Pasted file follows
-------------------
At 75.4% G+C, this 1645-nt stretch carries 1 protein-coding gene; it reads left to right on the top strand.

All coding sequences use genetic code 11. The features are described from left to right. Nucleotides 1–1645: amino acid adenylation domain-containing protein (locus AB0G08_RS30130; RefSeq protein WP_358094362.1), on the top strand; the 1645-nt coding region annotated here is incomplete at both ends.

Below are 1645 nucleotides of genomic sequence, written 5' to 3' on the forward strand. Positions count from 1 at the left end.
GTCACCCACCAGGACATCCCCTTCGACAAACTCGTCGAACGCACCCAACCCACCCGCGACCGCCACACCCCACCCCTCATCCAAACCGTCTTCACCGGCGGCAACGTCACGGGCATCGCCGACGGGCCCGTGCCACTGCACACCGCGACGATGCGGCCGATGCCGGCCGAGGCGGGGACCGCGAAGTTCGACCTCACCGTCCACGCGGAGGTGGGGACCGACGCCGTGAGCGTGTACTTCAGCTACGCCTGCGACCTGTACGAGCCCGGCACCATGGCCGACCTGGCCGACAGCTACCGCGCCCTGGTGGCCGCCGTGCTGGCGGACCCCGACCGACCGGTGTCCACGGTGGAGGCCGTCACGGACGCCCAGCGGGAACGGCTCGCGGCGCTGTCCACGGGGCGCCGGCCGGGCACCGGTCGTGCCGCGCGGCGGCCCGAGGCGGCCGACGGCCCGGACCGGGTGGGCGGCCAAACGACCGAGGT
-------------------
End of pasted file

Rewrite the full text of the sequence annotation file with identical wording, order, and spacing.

At 75.4% G+C, this 1645-nt stretch carries 1 protein-coding gene; it reads left to right on the top strand.

All coding sequences use genetic code 11. The features are described from left to right. Nucleotides 1–1645: amino acid adenylation domain-containing protein (locus AB0G08_RS30130; RefSeq protein WP_358094362.1), on the top strand; the 1645-nt coding region annotated here is incomplete at both ends.

Below are 1645 nucleotides of genomic sequence, written 5' to 3' on the forward strand. Positions count from 1 at the left end.
GTCACCCACCAGGACATCCCCTTCGACAAACTCGTCGAACGCACCCAACCCACCCGCGACCGCCACACCCCACCCCTCATCCAAACCGTCTTCACCGGCGGCAACGTCACGGGCATCGCCGACGGGCCCGTGCCACTGCACACCGCGACGATGCGGCCGATGCCGGCCGAGGCGGGGACCGCGAAGTTCGACCTCACCGTCCACGCGGAGGTGGGGACCGACGCCGTGAGCGTGTACTTCAGCTACGCCTGCGACCTGTACGAGCCCGGCACCATGGCCGACCTGGCCGACAGCTACCGCGCCCTGGTGGCCGCCGTGCTGGCGGACCCCGACCGACCGGTGTCCACGGTGGAGGCCGTCACGGACGCCCAGCGGGAACGGCTCGCGGCGCTGTCCACGGGGCGCCGGCCGGGCACCGGTCGTGCCGCGCGGCGGCCCGAGGCGGCCGACGGCCCGGACCGGGTGGGCGGCCAAACGACCGAGGT